SAN ANTONIO — Christy Labastida had the scare of her life.
The mother of three is eight months pregnant with her fourth child and was recently diagnosed with the coronavirus.
“I don't know how I ended up at the hospital. I felt no breath. My bones were hurting so bad. It felt like they were crushing, if that makes sense,” Labastida said.
Labastida said her fiancé has also tested positive for the virus.
“I think I got the worst, being diagnosed with the COVID, and then with pneumonia and me being eight months pregnant,” she said.
Labastida said she was rushed to the emergency room and spent a week at Methodist Hospital. Her biggest concern turned to her unborn son, whose life she was also fighting for.
The couple has named him Matteo.
“I think, he was the one that made me fight more, you know, just because he had to have his momma with him. I have to be here,” Labastida said. “I just want him to be healthy. I just want Matteo to not have any issues.”
Dr. Alexander Kenton, director of the neonatal unit at Methodist Children’s Hospital, said the hospital has cared for other pregnant mothers infected with the virus, like Labastida.
“There are cases of babies getting infected after birth if they're born to mothers who are positive for the COVID-19 virus," he said. "But it does appear to be rare."
Kenton said babies who are infected with the virus show few symptoms.
“And, unfortunately, we don't have enough cases to really know what the true risk is,” he added.
A special NICU has been set up at Methodist Children’s Hospital to care for babies delivered from mothers who are COVID-19-positive.
Kenton said the Centers for Disease Control and the American Academy of Pediatrics recommends newborns be separated from their infected mothers, but it’s not mandatory.
He said hospital staff have a discussion with mothers to find the best option for them.
“I can't really ask the baby if he's happy. So, my goal is the best patient experience I can give, even given the current difficult circumstances," Kenton said.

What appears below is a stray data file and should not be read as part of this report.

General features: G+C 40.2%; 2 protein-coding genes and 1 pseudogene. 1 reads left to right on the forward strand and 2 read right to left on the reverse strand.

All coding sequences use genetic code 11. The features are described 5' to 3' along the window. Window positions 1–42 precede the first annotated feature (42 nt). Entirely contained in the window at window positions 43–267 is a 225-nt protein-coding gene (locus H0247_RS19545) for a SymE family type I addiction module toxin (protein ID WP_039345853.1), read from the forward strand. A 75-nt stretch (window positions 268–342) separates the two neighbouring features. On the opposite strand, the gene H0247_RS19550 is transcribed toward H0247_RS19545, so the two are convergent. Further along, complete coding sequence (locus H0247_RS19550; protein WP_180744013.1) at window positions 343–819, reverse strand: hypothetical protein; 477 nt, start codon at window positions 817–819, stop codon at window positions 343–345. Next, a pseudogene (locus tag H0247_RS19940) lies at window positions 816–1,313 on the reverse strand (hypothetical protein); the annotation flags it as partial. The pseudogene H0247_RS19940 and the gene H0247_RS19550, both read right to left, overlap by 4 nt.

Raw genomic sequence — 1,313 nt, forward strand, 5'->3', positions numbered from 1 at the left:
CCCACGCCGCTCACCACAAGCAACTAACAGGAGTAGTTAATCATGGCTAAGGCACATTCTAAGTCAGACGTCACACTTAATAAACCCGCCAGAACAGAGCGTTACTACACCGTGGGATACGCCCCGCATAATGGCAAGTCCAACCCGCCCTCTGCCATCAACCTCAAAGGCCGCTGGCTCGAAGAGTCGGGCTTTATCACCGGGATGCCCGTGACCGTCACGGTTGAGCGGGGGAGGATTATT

He said if the mother chooses to be separated, the medical teams care for the child in the NICU area.
“If she refuses that separation, then the next step is we go ahead and have the baby in the same room as the mother. But the baby's supposed to be in an issolette – that's a plastic box – six feet from the mother," Kenton said. "And, as far as holding and feeding, we recommend that the mother use good hand hygiene and masks."
Kenton said they’ve cared for at least five babies born to mothers with the coronavirus, but only one tested positive for the virus after birth.
“The repeat test was negative. So, we're questioning whether that was even a false positive. None of them have been symptomatic."
Kenton said he does anticipate the number of pregnant mothers infected with the virus to increase in the coming months.
“I do expect to see some rise of mothers who test positive, but I don't think it will be the same degree of rise as we see in the general community,” said Kenton.
He said that’s because most pregnant mothers already take precautions to care for themselves and their babies during pregnancy.
“I would surmise that there's going to be lots of women who, when they find out they're pregnant, are going to abide more by the social isolation and masking than others,” Kenton said.
'Psychologically quite difficult'
Kenton, who has been with Methodist Hospital for 16 years, said one of the most stressful issues is when it’s time for both baby and mother to go home from the hospital.
“It is psychologically quite difficult for new mothers – and fathers, for that matter – who are now faced with a situation where they're positive. The CDC and the AAP recommendations are to separate," Kenton said. "Yet, at some point, this baby has to be cared for by them and needs to go home."
He said the baby is tested twice before going home, and the mother must take certain precautions if she is still infected when returning home, like wearing a mask, gloves and a gown when interacting with the baby.
Although doctors advise against breastfeeding, Dr. Kenton said they do recommend that mothers pump their milk and feed their babies with a bottle. He said they advise choosing breast milk over formula.
“We recommend that she can discontinue these things if she has been free of fever for 72 hours, and it's been a week since her symptoms developed or she's cleared if she has two negative tests, at least 24 hours before,” said Kenton.
But, right now, most concerning to Labastida is the health of her son when he is born next month.
“I'm hoping, I'm really hoping, that nothing of the virus or any of the sickness that I've gone through passes on to him,” she said.